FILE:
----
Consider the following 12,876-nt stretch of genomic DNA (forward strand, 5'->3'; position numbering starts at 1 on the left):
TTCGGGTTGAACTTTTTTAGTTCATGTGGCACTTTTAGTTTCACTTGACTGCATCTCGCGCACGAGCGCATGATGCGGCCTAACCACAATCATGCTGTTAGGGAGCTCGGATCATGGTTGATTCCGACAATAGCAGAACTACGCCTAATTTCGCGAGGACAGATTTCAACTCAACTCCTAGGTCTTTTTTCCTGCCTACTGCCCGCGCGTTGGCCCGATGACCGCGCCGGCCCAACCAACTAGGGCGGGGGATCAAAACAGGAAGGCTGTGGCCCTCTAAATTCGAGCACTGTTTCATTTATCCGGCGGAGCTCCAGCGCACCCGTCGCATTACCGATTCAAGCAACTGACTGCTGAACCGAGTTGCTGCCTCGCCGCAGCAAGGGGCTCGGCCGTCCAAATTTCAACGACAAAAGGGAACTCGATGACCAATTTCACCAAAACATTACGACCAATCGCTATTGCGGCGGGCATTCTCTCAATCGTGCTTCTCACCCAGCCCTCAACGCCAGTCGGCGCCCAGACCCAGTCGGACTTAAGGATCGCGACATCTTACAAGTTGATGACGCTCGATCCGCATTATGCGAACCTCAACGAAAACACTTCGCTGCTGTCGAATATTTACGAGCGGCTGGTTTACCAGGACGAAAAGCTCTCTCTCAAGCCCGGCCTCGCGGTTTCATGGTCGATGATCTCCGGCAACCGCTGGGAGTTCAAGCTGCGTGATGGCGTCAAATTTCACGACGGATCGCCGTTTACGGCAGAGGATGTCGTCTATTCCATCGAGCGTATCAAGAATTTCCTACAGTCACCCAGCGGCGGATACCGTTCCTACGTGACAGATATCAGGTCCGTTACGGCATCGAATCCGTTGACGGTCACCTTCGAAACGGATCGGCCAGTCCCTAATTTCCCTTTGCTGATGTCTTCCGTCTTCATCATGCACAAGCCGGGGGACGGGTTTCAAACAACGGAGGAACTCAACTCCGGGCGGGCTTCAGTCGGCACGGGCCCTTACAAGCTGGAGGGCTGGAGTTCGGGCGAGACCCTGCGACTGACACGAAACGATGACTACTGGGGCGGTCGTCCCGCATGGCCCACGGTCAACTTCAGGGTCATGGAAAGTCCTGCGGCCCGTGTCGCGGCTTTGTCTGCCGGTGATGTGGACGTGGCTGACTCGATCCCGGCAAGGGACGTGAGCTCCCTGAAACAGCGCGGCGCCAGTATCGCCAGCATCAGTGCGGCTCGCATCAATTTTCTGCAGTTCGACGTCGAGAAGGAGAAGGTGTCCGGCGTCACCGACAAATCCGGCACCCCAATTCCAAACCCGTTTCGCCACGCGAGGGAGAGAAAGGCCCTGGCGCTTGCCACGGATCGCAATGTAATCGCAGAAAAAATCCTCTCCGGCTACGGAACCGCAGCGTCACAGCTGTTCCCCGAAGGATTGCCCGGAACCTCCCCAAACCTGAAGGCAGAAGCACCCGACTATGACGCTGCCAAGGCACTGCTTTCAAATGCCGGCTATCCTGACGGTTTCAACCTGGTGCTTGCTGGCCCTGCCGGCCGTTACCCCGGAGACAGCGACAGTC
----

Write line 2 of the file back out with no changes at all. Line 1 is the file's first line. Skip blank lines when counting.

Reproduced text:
TTCGGGTTGAACTTTTTTAGTTCATGTGGCACTTTTAGTTTCACTTGACTGCATCTCGCGCACGAGCGCATGATGCGGCCTAACCACAATCATGCTGTTAGGGAGCTCGGATCATGGTTGATTCCGACAATAGCAGAACTACGCCTAATTTCGCGAGGACAGATTTCAACTCAACTCCTAGGTCTTTTTTCCTGCCTACTGCCCGCGCGTTGGCCCGATGACCGCGCCGGCCCAACCAACTAGGGCGGGGGATCAAAACAGGAAGGCTGTGGCCCTCTAAATTCGAGCACTGTTTCATTTATCCGGCGGAGCTCCAGCGCACCCGTCGCATTACCGATTCAAGCAACTGACTGCTGAACCGAGTTGCTGCCTCGCCGCAGCAAGGGGCTCGGCCGTCCAAATTTCAACGACAAAAGGGAACTCGATGACCAATTTCACCAAAACATTACGACCAATCGCTATTGCGGCGGGCATTCTCTCAATCGTGCTTCTCACCCAGCCCTCAACGCCAGTCGGCGCCCAGACCCAGTCGGACTTAAGGATCGCGACATCTTACAAGTTGATGACGCTCGATCCGCATTATGCGAACCTCAACGAAAACACTTCGCTGCTGTCGAATATTTACGAGCGGCTGGTTTACCAGGACGAAAAGCTCTCTCTCAAGCCCGGCCTCGCGGTTTCATGGTCGATGATCTCCGGCAACCGCTGGGAGTTCAAGCTGCGTGATGGCGTCAAATTTCACGACGGATCGCCGTTTACGGCAGAGGATGTCGTCTATTCCATCGAGCGTATCAAGAATTTCCTACAGTCACCCAGCGGCGGATACCGTTCCTACGTGACAGATATCAGGTCCGTTACGGCATCGAATCCGTTGACGGTCACCTTCGAAACGGATCGGCCAGTCCCTAATTTCCCTTTGCTGATGTCTTCCGTCTTCATCATGCACAAGCCGGGGGACGGGTTTCAAACAACGGAGGAACTCAACTCCGGGCGGGCTTCAGTCGGCACGGGCCCTTACAAGCTGGAGGGCTGGAGTTCGGGCGAGACCCTGCGACTGACACGAAACGATGACTACTGGGGCGGTCGTCCCGCATGGCCCACGGTCAACTTCAGGGTCATGGAAAGTCCTGCGGCCCGTGTCGCGGCTTTGTCTGCCGGTGATGTGGACGTGGCTGACTCGATCCCGGCAAGGGACGTGAGCTCCCTGAAACAGCGCGGCGCCAGTATCGCCAGCATCAGTGCGGCTCGCATCAATTTTCTGCAGTTCGACGTCGAGAAGGAGAAGGTGTCCGGCGTCACCGACAAATCCGGCACCCCAATTCCAAACCCGTTTCGCCACGCGAGGGAGAGAAAGGCCCTGGCGCTTGCCACGGATCGCAATGTAATCGCAGAAAAAATCCTCTCCGGCTACGGAACCGCAGCGTCACAGCTGTTCCCCGAAGGATTGCCCGGAACCTCCCCAAACCTGAAGGCAGAAGCACCCGACTATGACGCTGCCAAGGCACTGCTTTCAAATGCCGGCTATCCTGACGGTTTCAACCTGGTGCTTGCTGGCCCTGCCGGCCGTTACCCCGGAGACAGCGACAGTC